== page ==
The price is not right.
That’s the verdict from strategists at Morgan Stanley and Goldman Sachs, who each warned as a new week kicked off that the stock market wasn’t fully pricing in a recession. And that’s as U.S. equities
were off to a solid start as trading resumed after Monday’s Juneteenth holiday.
“With our view for lower multiples and earnings now more consensus, the markets are more fairly priced. However, it does not price the risk of a recession, in our view, which is 15-20% lower, or roughly 3000,” said Mike Wilson, Morgan Stanley’s chief U.S. equity strategist and one of most bearish voices on Wall Street this year, in a note Tuesday. “The Bear market will not be over until recession arrives or the risk of one is extinguished.”
Wilson sees much of Wall Street still assuming much higher price-to-earnings ratios for year-end S&P 500 target prices. His bank was “very out of consensus” coming into 2022 with a forecast for a 20%-plus fall in valuations — they’re now down 28% year-to-date. But Morgan Stanley
analysts have kept dropping their valuation call as bond yields rise, with the current 15.3 P/E ratio incorporating an equity risk premium (ERP) of 330 basis points, too low in his opinion.
Wilson would like to see the ERP at 370 basis points, which would leave the S&P 500’s P/E ratio falling to 14 times, as long as bond yields
and earnings estimates are stable. ERP represents the extra return investors expect on riskier stocks over risk-free bonds.
Echoing some of Wilson’s thoughts was Goldman Sachs’s chief global equity strategist, Peter Oppenheimer, who sees the market pricing in the risk of just a mild recession, rather than an average or deep contraction. He sees the current bear market as a cyclical one, and a function of the economic cycle, according to a Goldman Sachs
research note Tuesday.
“Most bear markets end when economic conditions are still poor, but there is a sense that they are no longer deteriorating at the same rate,” Oppenheimer told clients in the note. “Even if eventually yields do not rise a lot further, it seems likely that the markets would at least price the risk that they will before we can see a genuine recovery.”
U.S. financial conditions aren’t really that tight based on historical standards, so either rates need to rise further or markets need to reprice risk, which would serve as tightening anyway, he said.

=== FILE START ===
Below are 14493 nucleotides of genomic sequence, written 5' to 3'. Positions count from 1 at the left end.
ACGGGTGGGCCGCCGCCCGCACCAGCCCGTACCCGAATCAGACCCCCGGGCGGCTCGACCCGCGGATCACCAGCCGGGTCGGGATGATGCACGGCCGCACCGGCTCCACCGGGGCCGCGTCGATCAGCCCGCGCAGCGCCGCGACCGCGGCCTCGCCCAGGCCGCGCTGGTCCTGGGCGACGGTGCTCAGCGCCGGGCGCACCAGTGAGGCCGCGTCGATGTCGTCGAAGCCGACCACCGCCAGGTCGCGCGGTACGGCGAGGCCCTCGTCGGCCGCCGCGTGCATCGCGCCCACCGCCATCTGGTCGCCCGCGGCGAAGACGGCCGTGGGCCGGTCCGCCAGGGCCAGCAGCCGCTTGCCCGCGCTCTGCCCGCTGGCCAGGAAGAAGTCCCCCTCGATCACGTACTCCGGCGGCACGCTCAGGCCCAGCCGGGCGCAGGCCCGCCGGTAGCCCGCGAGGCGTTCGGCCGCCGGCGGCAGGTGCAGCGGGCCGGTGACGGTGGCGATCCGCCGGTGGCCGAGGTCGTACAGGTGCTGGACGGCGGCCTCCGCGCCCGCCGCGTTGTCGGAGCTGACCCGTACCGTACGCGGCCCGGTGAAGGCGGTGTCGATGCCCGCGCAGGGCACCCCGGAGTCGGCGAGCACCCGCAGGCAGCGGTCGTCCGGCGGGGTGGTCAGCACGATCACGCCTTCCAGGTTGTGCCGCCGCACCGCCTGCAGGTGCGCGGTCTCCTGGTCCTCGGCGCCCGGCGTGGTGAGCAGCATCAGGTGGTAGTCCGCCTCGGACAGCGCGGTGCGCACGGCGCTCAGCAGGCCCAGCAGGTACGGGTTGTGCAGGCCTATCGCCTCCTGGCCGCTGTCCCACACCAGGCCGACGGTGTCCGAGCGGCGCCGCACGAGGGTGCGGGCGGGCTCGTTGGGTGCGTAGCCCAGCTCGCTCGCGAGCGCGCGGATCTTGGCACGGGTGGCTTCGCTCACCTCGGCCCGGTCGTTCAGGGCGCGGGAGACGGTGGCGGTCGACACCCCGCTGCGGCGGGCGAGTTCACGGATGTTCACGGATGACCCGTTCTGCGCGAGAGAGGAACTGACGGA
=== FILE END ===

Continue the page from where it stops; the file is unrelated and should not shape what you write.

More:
The S&P 500 tends to lose one-third of its value, on average, around a recession, according to RBC Capital Markets.
“The average drop has been 32%,” RBC analysts, led by U.S. equity strategy head Lori Calvasina, said in a note Tuesday. “That kind of drop would take the S&P 500 to 3,262 this time around.”
The median peak-to-trough decline for the S&P 500 around a recession is 27%, which would drag the S&P 500 down to 3,501, the note shows.
The U.S. stock market was trading sharply higher Tuesday afternoon, with the S&P 500 up 2.4% at around 3,764, according to FactSet data, at last check. The index has tumbled about 21% this year based on early afternoon trading Tuesday.
“Last week we were on the road speaking with investors in two different regions in the U.S.,” the RBC analysts said. “Most had moved away from debating whether a recession is coming and were thinking about when one would start, how long it would last, how deep it would go, and conditions on the other side.”
The meetings were primarily with “long-only institutional investors that we’d consider to be longer duration and focused on fundamental stock pricing,” according to their note.
Several of the investors told RBC that they had already “trimmed around the edges and were sticking with higher quality names that they like for the long term,” the analysts said. “Several also told us they were already sitting on cash balances that were much higher than usual.”